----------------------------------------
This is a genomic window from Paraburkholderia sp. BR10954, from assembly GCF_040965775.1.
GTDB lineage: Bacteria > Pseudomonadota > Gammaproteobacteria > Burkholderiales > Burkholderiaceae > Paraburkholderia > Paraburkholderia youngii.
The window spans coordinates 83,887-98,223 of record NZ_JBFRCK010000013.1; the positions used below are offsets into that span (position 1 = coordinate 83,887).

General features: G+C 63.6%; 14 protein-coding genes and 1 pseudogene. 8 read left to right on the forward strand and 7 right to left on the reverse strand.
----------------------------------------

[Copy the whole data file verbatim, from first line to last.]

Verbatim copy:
This is a genomic window from Paraburkholderia sp. BR10954, from assembly GCF_040965775.1.
GTDB lineage: Bacteria > Pseudomonadota > Gammaproteobacteria > Burkholderiales > Burkholderiaceae > Paraburkholderia > Paraburkholderia youngii.
The window spans coordinates 83,887-98,223 of record NZ_JBFRCK010000013.1; the positions used below are offsets into that span (position 1 = coordinate 83,887).

General features: G+C 63.6%; 14 protein-coding genes and 1 pseudogene. 8 read left to right on the forward strand and 7 right to left on the reverse strand.